The new Wal-Mart chief was 40-year old Ron Mayer, a former Duckwall-ALCO executive who more recently was a Wal-Mart vice president, instrumental in setting up the first version of Wal-Mart’s vaunted computer infrastructure. Walton moved over into a new position, chairman of the executive committee, an oversight position in most companies. He even gave up his office to Mr. Mayer, moving down the hall and out of the way. Had things remained as they were, Sam would have had plenty of time to perfect his tennis game and bird hunting skills, and Wal-Mart would have probably become a decent-size regional player, and probably an eventual acquisition candidate for the likes of Kmart or Target, no offense to Mayer intended.

The vigorous Walton, try as he might, learned quickly that standing on the sidelines was not something he could do. In June 1976, Mayer stepped aside and Walton reassumed leadership of the company. Sam was frank when interviewed about it by the Wall Street Journal –Mayer had left “because I wasn’t able to assume a passive role… I wasn’t about to force myself to stay out” of the company’s decision process. Walton offered Mayer a vice chairmanship, but he declined and chose to leave the company instead. The founder was now back in charge. By the end of 1979, Wal-Mart had 278 stores, over a billion dollars in sales, and operated in 11 states. The magic circle was growing.

The photos above are from 1976, 1978 and 1979 respectively. These pictures remind me of the very first Wal-Mart store I ever laid eyes upon, around 1976, years before I (and much of America) learned of the company’s famous founder. In the early 70’s, my stepfather bought a small farm in rural west Tennessee. It was a rustic place, with a creaky old farmhouse without air conditioning. We’d spend about three weeks there every summer, and many years we would drive down the day after Christmas and spend the rest of our Christmas break there, trying to keep the pipes from freezing. The summers were definitely a shock to the system of this 12-year old Chicagoan, used to spending my vacations lying around the house, watching reruns of Petticoat Junction and Green Acres. Now I was digging postholes and sweating like I never had in my life. (Fresh Air! Bah. Of course now I look back at it as great experience, naturally.) The Wal-Mart location was in Martin, Tennessee, a college town, and was Wal-Mart’s third or fourth store in the state. I clearly remember thinking that it had to be the single store of a family-owned business. Regrettably, we never set foot in the place, and it would be years before I would experience the wonder of Wal-Mart.

Sunday, July 20, 2008

Influencing Wal-Mart

The one aspect of the Wal-Mart story that I find most fascinating was Sam Walton’s study of the discount store industry, in the years both before and after the launch of his namesake chain. In his autobiography, Walton describes his adventures visiting discount stores all over America. “I ran the country, studying the discounting concept, visiting every store and company headquarters I could find”, he wrote. Starting in the New England area, which was in many ways the birthplace of the concept , Walton worked his way from coast to coast.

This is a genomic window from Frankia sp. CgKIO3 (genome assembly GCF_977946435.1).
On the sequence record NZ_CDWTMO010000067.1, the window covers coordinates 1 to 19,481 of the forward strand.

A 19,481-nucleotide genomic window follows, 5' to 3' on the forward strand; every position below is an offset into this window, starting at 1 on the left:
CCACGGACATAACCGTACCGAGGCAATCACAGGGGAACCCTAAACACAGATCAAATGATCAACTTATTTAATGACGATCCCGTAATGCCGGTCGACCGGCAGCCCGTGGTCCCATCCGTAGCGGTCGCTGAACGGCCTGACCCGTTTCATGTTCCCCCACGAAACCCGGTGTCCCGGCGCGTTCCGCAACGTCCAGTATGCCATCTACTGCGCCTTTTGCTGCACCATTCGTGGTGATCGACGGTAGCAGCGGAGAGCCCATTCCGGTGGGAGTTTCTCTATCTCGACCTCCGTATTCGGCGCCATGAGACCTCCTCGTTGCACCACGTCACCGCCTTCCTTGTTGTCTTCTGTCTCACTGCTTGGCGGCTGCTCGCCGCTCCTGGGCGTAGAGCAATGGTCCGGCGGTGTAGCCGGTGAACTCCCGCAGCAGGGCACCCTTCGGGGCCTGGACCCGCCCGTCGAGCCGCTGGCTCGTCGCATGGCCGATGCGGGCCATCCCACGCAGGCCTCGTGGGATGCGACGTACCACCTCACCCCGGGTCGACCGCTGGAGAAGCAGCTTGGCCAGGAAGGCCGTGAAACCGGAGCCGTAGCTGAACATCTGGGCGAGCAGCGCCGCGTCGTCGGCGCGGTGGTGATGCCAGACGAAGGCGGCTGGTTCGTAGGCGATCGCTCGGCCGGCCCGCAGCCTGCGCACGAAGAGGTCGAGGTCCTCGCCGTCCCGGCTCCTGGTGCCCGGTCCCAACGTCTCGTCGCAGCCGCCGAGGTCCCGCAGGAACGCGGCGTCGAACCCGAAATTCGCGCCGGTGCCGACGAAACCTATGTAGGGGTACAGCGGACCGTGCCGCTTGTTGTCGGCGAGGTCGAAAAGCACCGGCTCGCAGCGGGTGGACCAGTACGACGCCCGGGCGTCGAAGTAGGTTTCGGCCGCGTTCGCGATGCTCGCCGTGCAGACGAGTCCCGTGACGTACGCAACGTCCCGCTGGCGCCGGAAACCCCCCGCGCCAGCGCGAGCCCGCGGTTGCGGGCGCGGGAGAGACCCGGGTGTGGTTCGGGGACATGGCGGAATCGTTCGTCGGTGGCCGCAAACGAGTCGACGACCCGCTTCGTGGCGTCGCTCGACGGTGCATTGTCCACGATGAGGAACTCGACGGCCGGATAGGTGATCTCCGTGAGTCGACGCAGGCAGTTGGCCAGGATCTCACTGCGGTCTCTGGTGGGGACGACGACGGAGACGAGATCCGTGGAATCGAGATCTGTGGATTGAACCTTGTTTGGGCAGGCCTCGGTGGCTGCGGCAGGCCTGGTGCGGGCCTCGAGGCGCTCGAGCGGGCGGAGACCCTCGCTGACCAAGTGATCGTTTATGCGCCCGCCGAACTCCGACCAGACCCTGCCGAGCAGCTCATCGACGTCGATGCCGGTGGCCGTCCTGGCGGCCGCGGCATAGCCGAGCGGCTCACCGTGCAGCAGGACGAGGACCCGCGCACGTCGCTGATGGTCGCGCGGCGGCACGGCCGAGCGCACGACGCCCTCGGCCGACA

Most often, due to Walton’s humble, disarming approach (“Hi, I’m Sam Walton from Bentonville, Arkansas. We’ve got a few stores out there, and I’d like to visit with Mr. So-and-So” – whoever the head of the company was- “about his business”)and the lack of any perceived competitive threat (which of course was the case at the time), discount chain presidents everywhere were all too happy to escort Sam on a tour, showing off their empires. It was a chance to impress a small-time operator from the sticks.

Walton accurately describes the make-up of the industry at the time as largely composed of “promoter” types – wholesalers or real estate promoters with little interest in the merchandising business who saw an opportunity to strike it rich. “They would take a carbon copy of somebody’s store in Connecticut or Boston, hire some buyers and some supervisors who were supposed to know the business, and start opening up stores. From about 1958 to 1970, it was phenomenally successful”.

The frugal Walton took note of the lifestyles of the discount chiefs, many of whom lived like Roman emperors – private jets, Cadillacs, cadres of servants and so on, living off the "discounting fad" while ignoring the condition of their stores and the quality and attitude of their customer service. Many of them just became lazy, unaware while their businesses slowly deteriorated. By the beginning of the 1990’s, as Walton pointed out referencing a then recent trade magazine article, 76 of the top 100 American discount stores that were in business in 1976 no longer existed. Of course, in the 16 years since Walton’s passing, the remaining count of 24 has been severely pared down as well.